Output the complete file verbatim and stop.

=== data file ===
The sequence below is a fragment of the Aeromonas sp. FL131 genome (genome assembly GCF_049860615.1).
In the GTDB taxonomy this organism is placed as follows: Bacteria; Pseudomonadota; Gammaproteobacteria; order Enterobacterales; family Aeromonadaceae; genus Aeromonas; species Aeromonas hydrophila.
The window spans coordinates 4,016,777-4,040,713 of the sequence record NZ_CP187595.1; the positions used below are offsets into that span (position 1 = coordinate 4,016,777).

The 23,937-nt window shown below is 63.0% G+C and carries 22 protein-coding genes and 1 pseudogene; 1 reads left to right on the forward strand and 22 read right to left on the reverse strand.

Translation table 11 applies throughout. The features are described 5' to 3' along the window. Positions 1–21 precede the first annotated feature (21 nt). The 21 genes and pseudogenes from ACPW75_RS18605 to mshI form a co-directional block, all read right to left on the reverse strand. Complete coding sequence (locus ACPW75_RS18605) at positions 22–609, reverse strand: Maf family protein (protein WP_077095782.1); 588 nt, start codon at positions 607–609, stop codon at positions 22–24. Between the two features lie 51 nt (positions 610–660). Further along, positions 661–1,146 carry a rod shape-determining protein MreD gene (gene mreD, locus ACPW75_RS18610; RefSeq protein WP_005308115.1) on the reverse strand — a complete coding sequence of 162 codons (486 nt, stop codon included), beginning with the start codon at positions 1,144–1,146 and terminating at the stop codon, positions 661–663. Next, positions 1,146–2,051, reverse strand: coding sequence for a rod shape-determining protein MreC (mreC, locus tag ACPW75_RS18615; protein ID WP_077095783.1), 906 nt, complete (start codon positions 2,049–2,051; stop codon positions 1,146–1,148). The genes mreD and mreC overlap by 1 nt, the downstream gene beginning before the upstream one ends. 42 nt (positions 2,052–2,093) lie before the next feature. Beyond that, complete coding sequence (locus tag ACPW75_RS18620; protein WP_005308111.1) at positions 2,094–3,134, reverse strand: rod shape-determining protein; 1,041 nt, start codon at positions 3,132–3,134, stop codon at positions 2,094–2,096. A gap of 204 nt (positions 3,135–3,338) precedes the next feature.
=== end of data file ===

The sequence below is a fragment of the Aeromonas sp. FL131 genome (genome assembly GCF_049860615.1).
In the GTDB taxonomy this organism is placed as follows: Bacteria; Pseudomonadota; Gammaproteobacteria; order Enterobacterales; family Aeromonadaceae; genus Aeromonas; species Aeromonas hydrophila.
The window spans coordinates 4,016,777-4,040,713 of the sequence record NZ_CP187595.1; the positions used below are offsets into that span (position 1 = coordinate 4,016,777).

The 23,937-nt window shown below is 63.0% G+C and carries 22 protein-coding genes and 1 pseudogene; 1 reads left to right on the forward strand and 22 read right to left on the reverse strand.

Translation table 11 applies throughout. The features are described 5' to 3' along the window. Positions 1–21 precede the first annotated feature (21 nt). The 21 genes and pseudogenes from ACPW75_RS18605 to mshI form a co-directional block, all read right to left on the reverse strand. Complete coding sequence (locus ACPW75_RS18605) at positions 22–609, reverse strand: Maf family protein (protein WP_077095782.1); 588 nt, start codon at positions 607–609, stop codon at positions 22–24. Between the two features lie 51 nt (positions 610–660). Further along, positions 661–1,146 carry a rod shape-determining protein MreD gene (gene mreD, locus ACPW75_RS18610; RefSeq protein WP_005308115.1) on the reverse strand — a complete coding sequence of 162 codons (486 nt, stop codon included), beginning with the start codon at positions 1,144–1,146 and terminating at the stop codon, positions 661–663. Next, positions 1,146–2,051, reverse strand: coding sequence for a rod shape-determining protein MreC (mreC, locus tag ACPW75_RS18615; protein ID WP_077095783.1), 906 nt, complete (start codon positions 2,049–2,051; stop codon positions 1,146–1,148). The genes mreD and mreC overlap by 1 nt, the downstream gene beginning before the upstream one ends. 42 nt (positions 2,052–2,093) lie before the next feature. Beyond that, complete coding sequence (locus tag ACPW75_RS18620; protein WP_005308111.1) at positions 2,094–3,134, reverse strand: rod shape-determining protein; 1,041 nt, start codon at positions 3,132–3,134, stop codon at positions 2,094–2,096. A gap of 204 nt (positions 3,135–3,338) precedes the next feature.